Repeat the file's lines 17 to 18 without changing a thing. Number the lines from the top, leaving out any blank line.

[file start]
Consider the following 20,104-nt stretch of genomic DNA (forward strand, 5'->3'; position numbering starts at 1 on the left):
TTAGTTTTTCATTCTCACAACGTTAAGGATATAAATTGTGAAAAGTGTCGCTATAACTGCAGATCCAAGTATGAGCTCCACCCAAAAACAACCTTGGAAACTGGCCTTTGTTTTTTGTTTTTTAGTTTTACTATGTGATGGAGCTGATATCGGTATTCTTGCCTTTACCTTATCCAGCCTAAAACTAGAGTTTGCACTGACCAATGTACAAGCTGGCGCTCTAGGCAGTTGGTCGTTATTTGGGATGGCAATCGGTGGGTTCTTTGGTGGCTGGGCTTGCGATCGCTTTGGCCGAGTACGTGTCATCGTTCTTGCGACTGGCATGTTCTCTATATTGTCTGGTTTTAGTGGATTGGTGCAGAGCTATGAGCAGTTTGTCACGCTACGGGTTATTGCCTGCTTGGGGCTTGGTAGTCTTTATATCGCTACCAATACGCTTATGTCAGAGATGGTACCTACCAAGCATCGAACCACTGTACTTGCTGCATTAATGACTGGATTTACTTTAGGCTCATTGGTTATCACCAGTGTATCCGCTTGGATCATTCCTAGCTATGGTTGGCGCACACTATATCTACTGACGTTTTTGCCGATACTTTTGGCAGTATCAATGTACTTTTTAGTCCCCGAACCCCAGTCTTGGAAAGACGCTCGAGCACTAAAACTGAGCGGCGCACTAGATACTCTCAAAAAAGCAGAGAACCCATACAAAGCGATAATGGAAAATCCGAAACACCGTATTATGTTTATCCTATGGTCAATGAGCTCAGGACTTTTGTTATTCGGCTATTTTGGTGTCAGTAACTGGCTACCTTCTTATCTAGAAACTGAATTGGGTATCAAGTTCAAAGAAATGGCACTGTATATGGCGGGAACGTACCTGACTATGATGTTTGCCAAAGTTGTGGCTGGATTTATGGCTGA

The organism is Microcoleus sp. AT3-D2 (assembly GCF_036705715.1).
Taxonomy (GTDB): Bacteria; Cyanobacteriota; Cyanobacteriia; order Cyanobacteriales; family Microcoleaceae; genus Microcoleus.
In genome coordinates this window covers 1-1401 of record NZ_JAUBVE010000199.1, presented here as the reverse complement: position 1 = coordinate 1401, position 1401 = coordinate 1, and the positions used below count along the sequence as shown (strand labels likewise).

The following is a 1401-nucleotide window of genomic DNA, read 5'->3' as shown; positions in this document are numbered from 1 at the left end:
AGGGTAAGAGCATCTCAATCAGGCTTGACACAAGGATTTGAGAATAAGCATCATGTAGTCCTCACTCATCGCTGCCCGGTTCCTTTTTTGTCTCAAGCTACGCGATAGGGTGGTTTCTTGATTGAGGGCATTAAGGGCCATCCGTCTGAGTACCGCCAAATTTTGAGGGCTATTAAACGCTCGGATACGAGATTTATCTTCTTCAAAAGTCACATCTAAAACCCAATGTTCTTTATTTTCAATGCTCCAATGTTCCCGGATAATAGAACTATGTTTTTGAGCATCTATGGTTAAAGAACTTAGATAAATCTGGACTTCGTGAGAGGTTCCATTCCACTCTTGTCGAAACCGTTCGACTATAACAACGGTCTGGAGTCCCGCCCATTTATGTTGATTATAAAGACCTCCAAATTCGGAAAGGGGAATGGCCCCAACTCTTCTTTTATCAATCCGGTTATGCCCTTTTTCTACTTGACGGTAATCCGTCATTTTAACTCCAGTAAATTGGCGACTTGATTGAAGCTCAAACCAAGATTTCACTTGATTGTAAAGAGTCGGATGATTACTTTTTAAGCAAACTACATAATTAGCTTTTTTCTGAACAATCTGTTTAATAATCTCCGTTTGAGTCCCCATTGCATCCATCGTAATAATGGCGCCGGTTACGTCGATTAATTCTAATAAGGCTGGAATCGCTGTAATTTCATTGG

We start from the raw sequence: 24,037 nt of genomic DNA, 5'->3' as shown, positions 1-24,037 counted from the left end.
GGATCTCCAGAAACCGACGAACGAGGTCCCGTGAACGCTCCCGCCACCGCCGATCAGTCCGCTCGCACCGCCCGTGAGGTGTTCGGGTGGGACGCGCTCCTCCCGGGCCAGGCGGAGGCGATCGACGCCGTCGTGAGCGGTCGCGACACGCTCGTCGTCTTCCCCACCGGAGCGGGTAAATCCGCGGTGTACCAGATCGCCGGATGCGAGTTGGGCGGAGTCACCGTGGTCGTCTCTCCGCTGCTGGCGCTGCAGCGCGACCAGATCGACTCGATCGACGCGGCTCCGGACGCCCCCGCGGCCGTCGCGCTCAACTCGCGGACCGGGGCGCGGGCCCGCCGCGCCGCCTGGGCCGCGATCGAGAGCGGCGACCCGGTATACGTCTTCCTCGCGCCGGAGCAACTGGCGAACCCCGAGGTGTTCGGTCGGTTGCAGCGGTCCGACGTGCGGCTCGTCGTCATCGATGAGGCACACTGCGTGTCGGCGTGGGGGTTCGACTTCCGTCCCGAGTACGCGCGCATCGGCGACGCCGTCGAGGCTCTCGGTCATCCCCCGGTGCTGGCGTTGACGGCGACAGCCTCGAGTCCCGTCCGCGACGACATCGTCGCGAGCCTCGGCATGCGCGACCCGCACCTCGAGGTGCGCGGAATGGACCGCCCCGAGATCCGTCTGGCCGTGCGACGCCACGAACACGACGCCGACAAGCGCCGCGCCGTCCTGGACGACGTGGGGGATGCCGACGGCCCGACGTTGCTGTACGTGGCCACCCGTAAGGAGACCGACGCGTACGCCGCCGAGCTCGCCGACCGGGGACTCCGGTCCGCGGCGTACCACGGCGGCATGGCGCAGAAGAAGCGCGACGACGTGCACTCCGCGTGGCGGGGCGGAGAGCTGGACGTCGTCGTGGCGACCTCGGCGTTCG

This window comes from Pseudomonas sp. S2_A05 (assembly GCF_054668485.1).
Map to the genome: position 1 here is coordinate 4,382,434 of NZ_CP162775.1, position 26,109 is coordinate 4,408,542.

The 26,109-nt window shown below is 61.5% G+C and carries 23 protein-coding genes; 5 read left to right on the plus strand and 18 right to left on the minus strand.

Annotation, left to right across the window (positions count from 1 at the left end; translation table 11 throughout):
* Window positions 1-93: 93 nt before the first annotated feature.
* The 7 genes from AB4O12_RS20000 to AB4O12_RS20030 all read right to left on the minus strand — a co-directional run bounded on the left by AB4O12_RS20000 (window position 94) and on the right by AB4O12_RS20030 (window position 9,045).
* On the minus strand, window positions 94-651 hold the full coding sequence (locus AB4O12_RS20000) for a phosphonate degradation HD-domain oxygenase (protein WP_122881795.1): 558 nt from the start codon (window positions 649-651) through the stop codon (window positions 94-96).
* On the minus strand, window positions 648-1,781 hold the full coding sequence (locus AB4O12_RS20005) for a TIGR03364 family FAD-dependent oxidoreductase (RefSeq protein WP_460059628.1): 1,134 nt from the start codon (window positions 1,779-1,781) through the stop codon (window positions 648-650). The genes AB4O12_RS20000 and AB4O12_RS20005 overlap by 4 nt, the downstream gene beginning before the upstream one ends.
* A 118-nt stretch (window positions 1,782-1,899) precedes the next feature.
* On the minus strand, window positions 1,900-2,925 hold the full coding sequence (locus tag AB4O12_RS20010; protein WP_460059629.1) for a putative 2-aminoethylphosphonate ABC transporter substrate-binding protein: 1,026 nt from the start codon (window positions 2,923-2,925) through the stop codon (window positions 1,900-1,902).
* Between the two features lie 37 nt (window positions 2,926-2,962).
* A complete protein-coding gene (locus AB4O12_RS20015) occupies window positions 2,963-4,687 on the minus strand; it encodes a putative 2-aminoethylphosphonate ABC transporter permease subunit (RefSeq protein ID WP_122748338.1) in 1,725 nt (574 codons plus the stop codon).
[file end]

* On the minus strand, window positions 648-1,781 hold the full coding sequence (locus AB4O12_RS20005) for a TIGR03364 family FAD-dependent oxidoreductase (RefSeq protein WP_460059628.1): 1,134 nt from the start codon (window positions 1,779-1,781) through the stop codon (window positions 648-650). The genes AB4O12_RS20000 and AB4O12_RS20005 overlap by 4 nt, the downstream gene beginning before the upstream one ends.
* A 118-nt stretch (window positions 1,782-1,899) precedes the next feature.